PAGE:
It’s much easier to go with the flow than create a splash of your own.
So many people will go through life accepting what they are given on face value, taking many things for granted and opting for the path of least resistance.
But what if you’re looking to get out of the slow lane and dive-bomb your way through life?
To design more effective products, make solutions more desirable, deliver more relatable propositions and make people care more about what you’ve got to offer, there’s one very important question to ask yourself…
Instead of just stating what something is, asking ‘so what?’ provides brutal enlightenment by forcing you to articulate why it exists and what it can achieve.
It takes you beyond mere features and attributes to find a deeper meaning that matters more to people.
It instantly gives you a fuller perspective, above and beyond than just what matters from your perspective. Once released from your existing associations and ways of seeing things, you are free to discover what is really going to make people tick.
“I’m a highly skilled designer.”
“Good on you, so what? What possibilities can your skills open up for others?”
“Our product is top-rated in its market?”
“Congratulations, so what? Is this because you offer the best platform for listening to and answering your customers’ deepest needs?”
You can keep on going, repeatedly asking ‘so what?’ and drilling down until you strike the most powerful nugget…
“I’m a creative hair stylist.”
“Fabulous darling, so what?”
“I can give people a style that best suits their hair type.”
“How precious, so what?”
“I’m able to give people greater confidence in their appearance and feel great about themselves.”
“Good stuff, so what?”
“It enables people to unleash their beauty on the outside and the inside.”
“Woah ok, getting a bit deep now!”
Asking ‘so what?’ is the difference between making a statement and inciting a response.
Tiny question. Huge shift of outlook.
Exploring the ‘so what?’ of a situation also makes any challenge far more subjective. All of a sudden, you can work with people to find the best answers rather than dancing around opinions and preconceptions.
Similarly, you might also ask, ‘as opposed to what?’. This narrows you into understanding whether you’ve created any actual new value.
Take the slogan, ‘Helpful banking’, by Natwest. As opposed to unhelpful banking?!
People tend to focus on what sounds good to them or might please their jargon-spouting bosses. This is why so many propositions and messaging are flawed. It’s just glad-handing without a real desire to understand what’s going to solve the customer’s problem.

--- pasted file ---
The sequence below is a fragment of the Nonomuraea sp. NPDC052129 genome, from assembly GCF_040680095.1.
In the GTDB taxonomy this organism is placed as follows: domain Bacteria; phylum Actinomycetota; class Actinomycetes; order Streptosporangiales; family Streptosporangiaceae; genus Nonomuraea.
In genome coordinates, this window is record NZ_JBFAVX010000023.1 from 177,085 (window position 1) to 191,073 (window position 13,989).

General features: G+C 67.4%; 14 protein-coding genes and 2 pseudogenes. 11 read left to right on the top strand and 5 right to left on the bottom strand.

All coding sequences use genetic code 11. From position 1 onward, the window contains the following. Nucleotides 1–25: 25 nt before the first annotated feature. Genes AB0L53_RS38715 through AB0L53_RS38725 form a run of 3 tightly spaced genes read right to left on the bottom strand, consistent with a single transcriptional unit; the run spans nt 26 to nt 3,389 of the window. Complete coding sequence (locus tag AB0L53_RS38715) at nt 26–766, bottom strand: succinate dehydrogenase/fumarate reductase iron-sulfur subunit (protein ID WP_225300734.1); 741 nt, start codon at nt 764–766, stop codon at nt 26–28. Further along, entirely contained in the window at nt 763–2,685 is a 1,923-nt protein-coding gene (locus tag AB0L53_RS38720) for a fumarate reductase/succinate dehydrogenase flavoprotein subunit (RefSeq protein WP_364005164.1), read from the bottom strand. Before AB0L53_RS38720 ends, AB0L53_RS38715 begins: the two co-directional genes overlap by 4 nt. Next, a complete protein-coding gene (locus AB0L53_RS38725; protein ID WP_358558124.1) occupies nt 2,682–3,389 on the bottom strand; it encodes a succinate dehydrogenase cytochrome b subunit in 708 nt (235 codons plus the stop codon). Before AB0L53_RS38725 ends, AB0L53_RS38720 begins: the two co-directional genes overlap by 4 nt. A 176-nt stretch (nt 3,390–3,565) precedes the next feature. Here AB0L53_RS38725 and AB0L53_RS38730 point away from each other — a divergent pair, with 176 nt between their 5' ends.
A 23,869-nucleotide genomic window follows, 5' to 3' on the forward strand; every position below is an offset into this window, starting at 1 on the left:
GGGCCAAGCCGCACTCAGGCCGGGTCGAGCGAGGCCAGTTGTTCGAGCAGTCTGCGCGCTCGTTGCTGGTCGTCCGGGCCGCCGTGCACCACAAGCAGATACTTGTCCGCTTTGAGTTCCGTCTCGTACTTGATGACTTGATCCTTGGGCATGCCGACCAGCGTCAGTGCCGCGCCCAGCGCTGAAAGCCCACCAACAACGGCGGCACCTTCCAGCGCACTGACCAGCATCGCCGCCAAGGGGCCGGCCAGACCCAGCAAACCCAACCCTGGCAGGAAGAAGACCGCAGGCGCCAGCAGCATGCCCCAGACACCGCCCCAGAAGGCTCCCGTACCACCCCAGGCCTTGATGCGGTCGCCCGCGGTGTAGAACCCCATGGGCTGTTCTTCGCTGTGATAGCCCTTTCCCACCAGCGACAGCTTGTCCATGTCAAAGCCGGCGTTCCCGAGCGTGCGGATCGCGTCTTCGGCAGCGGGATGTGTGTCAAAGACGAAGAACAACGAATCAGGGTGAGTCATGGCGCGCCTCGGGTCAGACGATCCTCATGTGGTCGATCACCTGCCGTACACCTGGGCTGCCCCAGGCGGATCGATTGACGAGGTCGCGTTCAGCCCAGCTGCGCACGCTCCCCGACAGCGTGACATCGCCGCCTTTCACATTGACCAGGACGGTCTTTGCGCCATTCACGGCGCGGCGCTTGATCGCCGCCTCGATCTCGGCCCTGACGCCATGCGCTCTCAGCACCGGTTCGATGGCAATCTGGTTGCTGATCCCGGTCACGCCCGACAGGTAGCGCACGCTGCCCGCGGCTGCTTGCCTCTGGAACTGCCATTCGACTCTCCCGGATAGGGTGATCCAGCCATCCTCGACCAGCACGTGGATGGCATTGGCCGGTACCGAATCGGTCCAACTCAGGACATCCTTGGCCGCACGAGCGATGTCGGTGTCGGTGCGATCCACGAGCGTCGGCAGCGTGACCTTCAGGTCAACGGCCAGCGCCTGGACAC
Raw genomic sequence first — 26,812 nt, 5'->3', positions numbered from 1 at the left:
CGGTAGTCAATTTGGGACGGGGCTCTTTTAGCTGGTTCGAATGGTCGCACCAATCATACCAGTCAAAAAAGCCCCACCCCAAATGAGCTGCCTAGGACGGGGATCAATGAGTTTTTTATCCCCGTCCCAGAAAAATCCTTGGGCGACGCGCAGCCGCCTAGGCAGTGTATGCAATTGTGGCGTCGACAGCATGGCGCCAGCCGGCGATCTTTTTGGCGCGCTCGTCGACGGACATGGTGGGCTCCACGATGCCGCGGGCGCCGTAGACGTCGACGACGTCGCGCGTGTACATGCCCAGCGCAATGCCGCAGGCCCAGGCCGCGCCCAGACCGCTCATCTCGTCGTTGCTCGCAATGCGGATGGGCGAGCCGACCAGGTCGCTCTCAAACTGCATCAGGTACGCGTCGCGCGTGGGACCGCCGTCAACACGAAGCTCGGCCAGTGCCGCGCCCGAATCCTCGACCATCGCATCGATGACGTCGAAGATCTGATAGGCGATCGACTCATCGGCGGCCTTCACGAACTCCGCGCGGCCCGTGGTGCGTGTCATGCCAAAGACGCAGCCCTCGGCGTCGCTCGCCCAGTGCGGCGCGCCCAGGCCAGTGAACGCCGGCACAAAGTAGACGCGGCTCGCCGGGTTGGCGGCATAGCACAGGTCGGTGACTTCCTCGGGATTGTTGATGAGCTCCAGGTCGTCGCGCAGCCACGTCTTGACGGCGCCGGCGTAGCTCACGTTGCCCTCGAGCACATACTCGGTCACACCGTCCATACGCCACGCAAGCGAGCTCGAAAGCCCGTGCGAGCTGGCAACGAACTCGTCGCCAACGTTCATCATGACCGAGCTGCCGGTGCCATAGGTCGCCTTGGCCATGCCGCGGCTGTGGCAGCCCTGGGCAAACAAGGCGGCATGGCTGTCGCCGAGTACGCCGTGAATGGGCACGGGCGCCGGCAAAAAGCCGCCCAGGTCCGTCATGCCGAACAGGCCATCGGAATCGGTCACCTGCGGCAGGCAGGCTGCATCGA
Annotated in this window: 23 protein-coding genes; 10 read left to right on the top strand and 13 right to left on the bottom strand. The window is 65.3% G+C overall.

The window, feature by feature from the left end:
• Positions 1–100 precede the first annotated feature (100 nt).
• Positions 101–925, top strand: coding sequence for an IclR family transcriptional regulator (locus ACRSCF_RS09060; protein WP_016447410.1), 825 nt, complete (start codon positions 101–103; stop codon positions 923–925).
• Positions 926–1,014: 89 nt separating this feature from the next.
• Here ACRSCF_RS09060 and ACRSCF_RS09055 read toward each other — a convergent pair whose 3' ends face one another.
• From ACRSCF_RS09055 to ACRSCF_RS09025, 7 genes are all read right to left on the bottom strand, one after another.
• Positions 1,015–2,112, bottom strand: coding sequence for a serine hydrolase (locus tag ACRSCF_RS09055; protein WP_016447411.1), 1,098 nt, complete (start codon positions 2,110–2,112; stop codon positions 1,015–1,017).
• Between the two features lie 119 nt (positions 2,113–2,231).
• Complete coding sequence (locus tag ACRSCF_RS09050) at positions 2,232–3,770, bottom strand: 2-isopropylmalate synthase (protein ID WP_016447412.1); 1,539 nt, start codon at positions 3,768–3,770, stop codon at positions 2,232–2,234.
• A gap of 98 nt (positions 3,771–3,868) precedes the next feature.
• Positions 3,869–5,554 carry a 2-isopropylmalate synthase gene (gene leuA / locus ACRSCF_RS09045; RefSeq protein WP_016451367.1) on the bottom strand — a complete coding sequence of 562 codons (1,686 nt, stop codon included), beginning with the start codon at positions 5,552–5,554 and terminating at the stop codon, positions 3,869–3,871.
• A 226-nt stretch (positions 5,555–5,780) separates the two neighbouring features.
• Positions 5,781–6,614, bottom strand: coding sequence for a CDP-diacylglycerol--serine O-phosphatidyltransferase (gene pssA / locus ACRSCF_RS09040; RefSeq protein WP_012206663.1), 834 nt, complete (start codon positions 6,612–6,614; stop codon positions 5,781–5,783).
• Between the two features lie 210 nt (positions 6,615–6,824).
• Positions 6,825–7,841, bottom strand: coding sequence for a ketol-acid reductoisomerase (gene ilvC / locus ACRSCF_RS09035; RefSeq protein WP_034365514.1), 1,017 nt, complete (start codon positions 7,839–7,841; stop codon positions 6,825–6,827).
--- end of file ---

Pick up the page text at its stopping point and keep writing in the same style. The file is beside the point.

And don’t get me started on corporate values. A series of 5 or 6 keywords including the likes of ‘professionalism’, ‘trust’, ‘quality’, ‘integrity’ and yada yada. Ask ‘as opposed to what?’ on these values and the company really isn’t doing themselves any favours.
If you want to run a truly value led company, the values have got to be actionable, behaviour based and relatable. Each should be a guiding principle that actually helps steer the right decisions. Otherwise they are just meaningless words that would be met with a blank expression if you asked the average employee to recite
Make ‘so what?’ and ‘as opposed to what?’ part of your thought process in absolutely everything! They can be applied to any aspect of work and life but can especially be the saviour of all your marketing, communications, design and business development decisions.
Soon it will start to become more automatic. Once you have the ‘so what?’ habit, you’ll be mentally outmanoeuvring the vast majority of your competition.
You’ll find it’s easier to inspire. You’ll have more of a magnetic personality. Simply because you’re always tapping into what matters for others. You’ll remove the risk of becoming too self-centred and become far more human-centred. People will forgive your 5-year old-like stubbornness on your quest to get to the real reason why.
Time for you to take action…
Pick a project you’re working on:
Identify what are the key features or USPs (Unique Selling Points).
Ask ‘so what?’. Again and again if necessary. each time you’ll find a new or deeper meaning.
Now try it on yourself:
List your skills and what you’re good at one by one. Try and get 4 or 5.
For each item, ask so what and see if you can find a few reasons why this matters to others.
Enjoy the process of discovering not what you can do but why someone else is going to value you!
And if you think your company might have fallen into the useless values trap, talk to me for heaven’s sake and I’ll help you achieve it properly.